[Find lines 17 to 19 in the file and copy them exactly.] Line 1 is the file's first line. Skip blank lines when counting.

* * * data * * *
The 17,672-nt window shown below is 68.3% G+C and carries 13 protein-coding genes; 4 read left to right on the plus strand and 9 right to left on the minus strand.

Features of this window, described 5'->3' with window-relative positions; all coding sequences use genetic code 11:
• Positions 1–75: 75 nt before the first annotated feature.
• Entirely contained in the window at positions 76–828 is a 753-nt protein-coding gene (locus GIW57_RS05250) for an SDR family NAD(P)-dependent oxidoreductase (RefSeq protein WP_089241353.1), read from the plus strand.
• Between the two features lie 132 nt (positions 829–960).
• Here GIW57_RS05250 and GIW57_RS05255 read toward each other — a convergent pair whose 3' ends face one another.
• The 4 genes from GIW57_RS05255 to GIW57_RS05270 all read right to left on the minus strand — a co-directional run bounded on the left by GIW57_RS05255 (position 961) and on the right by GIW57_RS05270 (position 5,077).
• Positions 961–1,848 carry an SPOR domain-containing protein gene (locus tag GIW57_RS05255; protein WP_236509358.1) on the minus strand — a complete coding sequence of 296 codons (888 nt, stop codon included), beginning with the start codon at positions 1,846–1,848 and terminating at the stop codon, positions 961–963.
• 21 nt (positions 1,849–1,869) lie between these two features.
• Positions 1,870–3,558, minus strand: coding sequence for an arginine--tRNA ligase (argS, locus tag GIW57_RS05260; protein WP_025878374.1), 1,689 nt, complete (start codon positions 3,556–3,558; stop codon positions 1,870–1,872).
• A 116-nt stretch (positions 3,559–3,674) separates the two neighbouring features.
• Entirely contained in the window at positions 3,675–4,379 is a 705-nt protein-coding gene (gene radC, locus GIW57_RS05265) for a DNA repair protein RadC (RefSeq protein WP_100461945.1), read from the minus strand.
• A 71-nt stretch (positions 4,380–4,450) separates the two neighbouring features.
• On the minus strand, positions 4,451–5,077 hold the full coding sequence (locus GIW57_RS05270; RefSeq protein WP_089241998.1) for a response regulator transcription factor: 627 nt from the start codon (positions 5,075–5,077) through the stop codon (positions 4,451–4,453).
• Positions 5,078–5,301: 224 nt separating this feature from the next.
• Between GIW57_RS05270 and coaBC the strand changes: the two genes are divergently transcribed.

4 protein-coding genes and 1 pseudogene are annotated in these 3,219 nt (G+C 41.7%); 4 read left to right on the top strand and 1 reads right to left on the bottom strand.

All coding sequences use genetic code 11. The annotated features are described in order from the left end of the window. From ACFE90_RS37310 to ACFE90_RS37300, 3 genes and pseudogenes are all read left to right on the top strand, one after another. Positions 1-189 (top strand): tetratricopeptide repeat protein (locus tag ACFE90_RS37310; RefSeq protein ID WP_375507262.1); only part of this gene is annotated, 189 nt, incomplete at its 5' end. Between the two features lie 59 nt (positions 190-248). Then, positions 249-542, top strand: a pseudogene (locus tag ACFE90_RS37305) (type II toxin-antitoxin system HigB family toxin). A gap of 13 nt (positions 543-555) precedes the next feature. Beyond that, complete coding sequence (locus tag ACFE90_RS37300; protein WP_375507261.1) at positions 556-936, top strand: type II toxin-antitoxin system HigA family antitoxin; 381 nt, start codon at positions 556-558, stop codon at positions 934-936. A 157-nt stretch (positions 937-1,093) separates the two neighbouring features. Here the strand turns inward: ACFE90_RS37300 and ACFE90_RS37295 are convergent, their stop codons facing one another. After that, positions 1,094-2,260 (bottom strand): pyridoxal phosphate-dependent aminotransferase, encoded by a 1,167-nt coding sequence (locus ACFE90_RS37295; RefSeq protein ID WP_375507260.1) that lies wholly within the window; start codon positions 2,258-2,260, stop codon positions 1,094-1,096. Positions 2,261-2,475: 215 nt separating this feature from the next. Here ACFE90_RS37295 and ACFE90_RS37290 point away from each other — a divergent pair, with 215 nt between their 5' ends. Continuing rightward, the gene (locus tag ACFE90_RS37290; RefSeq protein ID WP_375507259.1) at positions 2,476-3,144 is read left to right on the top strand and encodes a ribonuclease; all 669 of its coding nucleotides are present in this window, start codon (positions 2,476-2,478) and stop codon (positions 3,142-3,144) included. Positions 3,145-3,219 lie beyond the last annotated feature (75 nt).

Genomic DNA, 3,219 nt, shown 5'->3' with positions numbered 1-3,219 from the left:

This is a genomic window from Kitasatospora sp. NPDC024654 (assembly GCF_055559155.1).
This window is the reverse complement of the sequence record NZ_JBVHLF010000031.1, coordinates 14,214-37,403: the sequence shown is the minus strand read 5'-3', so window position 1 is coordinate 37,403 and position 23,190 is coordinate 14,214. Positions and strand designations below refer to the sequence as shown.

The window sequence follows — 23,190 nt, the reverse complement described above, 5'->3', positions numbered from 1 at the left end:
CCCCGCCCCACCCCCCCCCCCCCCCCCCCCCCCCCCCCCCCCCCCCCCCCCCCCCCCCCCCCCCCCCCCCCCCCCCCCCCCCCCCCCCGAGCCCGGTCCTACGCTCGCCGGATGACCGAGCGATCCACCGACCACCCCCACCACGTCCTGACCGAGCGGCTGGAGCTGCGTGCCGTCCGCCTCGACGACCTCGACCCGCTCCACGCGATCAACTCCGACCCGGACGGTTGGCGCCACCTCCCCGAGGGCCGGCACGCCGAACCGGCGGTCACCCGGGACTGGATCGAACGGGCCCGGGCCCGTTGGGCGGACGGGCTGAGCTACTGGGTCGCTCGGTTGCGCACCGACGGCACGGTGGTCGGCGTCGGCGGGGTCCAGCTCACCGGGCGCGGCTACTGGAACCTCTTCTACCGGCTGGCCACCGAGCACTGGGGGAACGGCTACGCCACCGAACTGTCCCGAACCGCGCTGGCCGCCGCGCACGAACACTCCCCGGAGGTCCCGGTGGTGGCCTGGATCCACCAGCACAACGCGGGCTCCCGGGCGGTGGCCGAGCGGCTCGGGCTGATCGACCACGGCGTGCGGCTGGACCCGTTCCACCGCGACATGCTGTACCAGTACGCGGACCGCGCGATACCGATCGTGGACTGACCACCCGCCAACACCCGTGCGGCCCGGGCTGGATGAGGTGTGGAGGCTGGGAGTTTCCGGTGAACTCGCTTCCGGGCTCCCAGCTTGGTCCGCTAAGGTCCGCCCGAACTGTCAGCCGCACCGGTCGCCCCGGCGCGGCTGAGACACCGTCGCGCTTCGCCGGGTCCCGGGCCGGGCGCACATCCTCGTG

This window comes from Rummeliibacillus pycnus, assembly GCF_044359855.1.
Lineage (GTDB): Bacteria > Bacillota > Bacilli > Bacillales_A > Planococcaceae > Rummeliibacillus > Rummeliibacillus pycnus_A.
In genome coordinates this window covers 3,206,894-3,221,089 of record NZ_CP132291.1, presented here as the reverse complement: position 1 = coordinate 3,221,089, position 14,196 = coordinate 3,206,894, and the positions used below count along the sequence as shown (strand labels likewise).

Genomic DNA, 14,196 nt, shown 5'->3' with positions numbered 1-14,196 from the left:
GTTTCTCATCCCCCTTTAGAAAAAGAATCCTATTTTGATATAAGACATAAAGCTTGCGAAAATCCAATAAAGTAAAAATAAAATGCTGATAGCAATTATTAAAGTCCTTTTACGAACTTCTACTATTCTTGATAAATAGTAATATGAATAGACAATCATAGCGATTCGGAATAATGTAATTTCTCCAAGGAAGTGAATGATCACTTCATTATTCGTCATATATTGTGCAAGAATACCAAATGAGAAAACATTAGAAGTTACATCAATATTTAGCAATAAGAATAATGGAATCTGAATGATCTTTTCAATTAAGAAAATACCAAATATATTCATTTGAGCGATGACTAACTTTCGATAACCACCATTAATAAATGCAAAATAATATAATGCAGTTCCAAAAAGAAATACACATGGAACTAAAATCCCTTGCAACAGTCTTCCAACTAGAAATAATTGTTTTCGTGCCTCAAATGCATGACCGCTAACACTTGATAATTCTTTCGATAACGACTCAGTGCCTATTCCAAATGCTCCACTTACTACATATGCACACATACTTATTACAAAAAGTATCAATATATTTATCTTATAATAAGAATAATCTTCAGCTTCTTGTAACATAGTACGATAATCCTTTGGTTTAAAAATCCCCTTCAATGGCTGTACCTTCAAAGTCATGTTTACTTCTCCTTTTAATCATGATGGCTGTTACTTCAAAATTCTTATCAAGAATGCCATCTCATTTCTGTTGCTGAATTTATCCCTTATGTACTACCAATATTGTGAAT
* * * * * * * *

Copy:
4 protein-coding genes and 1 pseudogene are annotated in these 3,219 nt (G+C 41.7%); 4 read left to right on the top strand and 1 reads right to left on the bottom strand.

All coding sequences use genetic code 11. The annotated features are described in order from the left end of the window. From ACFE90_RS37310 to ACFE90_RS37300, 3 genes and pseudogenes are all read left to right on the top strand, one after another. Positions 1-189 (top strand): tetratricopeptide repeat protein (locus tag ACFE90_RS37310; RefSeq protein ID WP_375507262.1); only part of this gene is annotated, 189 nt, incomplete at its 5' end. Between the two features lie 59 nt (positions 190-248). Then, positions 249-542, top strand: a pseudogene (locus tag ACFE90_RS37305) (type II toxin-antitoxin system HigB family toxin). A gap of 13 nt (positions 543-555) precedes the next feature. Beyond that, complete coding sequence (locus tag ACFE90_RS37300; protein WP_375507261.1) at positions 556-936, top strand: type II toxin-antitoxin system HigA family antitoxin; 381 nt, start codon at positions 556-558, stop codon at positions 934-936. A 157-nt stretch (positions 937-1,093) separates the two neighbouring features. Here the strand turns inward: ACFE90_RS37300 and ACFE90_RS37295 are convergent, their stop codons facing one another. After that, positions 1,094-2,260 (bottom strand): pyridoxal phosphate-dependent aminotransferase, encoded by a 1,167-nt coding sequence (locus ACFE90_RS37295; RefSeq protein ID WP_375507260.1) that lies wholly within the window; start codon positions 2,258-2,260, stop codon positions 1,094-1,096. Positions 2,261-2,475: 215 nt separating this feature from the next. Here ACFE90_RS37295 and ACFE90_RS37290 point away from each other — a divergent pair, with 215 nt between their 5' ends. Continuing rightward, the gene (locus tag ACFE90_RS37290; RefSeq protein ID WP_375507259.1) at positions 2,476-3,144 is read left to right on the top strand and encodes a ribonuclease; all 669 of its coding nucleotides are present in this window, start codon (positions 2,476-2,478) and stop codon (positions 3,142-3,144) included. Positions 3,145-3,219 lie beyond the last annotated feature (75 nt).

Genomic DNA, 3,219 nt, shown 5'->3' with positions numbered 1-3,219 from the left: